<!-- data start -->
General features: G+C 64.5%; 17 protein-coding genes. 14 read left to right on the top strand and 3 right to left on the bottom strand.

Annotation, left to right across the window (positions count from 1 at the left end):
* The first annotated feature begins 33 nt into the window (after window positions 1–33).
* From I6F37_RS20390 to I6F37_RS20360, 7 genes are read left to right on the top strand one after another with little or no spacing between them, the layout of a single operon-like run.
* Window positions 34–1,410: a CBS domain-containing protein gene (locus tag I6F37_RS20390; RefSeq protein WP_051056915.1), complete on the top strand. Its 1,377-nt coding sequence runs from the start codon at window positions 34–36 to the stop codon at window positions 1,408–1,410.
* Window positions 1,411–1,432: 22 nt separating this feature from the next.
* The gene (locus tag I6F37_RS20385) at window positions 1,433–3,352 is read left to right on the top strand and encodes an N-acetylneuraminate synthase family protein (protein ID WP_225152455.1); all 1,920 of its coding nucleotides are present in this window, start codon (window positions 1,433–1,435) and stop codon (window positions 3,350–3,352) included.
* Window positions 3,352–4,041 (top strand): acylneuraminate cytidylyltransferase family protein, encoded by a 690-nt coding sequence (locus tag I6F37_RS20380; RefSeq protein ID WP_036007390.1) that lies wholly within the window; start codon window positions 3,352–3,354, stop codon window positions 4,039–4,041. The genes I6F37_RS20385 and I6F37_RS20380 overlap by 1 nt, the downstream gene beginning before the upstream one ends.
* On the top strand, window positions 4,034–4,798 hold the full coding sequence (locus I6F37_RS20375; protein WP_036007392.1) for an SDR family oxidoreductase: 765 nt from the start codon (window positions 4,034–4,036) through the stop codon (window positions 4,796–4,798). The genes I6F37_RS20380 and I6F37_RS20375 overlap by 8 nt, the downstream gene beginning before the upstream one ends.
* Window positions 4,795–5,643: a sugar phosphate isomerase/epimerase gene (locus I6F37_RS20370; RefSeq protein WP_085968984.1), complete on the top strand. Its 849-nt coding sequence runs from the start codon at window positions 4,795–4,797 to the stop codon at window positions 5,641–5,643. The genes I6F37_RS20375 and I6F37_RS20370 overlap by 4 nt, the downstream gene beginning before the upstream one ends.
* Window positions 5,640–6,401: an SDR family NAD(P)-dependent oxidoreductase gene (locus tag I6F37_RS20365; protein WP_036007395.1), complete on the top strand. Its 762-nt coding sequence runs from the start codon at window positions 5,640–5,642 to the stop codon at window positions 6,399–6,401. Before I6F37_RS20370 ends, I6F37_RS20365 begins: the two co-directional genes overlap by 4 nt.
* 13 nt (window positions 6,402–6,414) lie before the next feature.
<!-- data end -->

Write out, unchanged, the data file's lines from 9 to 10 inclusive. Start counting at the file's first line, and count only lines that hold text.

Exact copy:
* On the top strand, window positions 4,034–4,798 hold the full coding sequence (locus I6F37_RS20375; protein WP_036007392.1) for an SDR family oxidoreductase: 765 nt from the start codon (window positions 4,034–4,036) through the stop codon (window positions 4,796–4,798). The genes I6F37_RS20380 and I6F37_RS20375 overlap by 8 nt, the downstream gene beginning before the upstream one ends.
* Window positions 4,795–5,643: a sugar phosphate isomerase/epimerase gene (locus I6F37_RS20370; RefSeq protein WP_085968984.1), complete on the top strand. Its 849-nt coding sequence runs from the start codon at window positions 4,795–4,797 to the stop codon at window positions 5,641–5,643. The genes I6F37_RS20375 and I6F37_RS20370 overlap by 4 nt, the downstream gene beginning before the upstream one ends.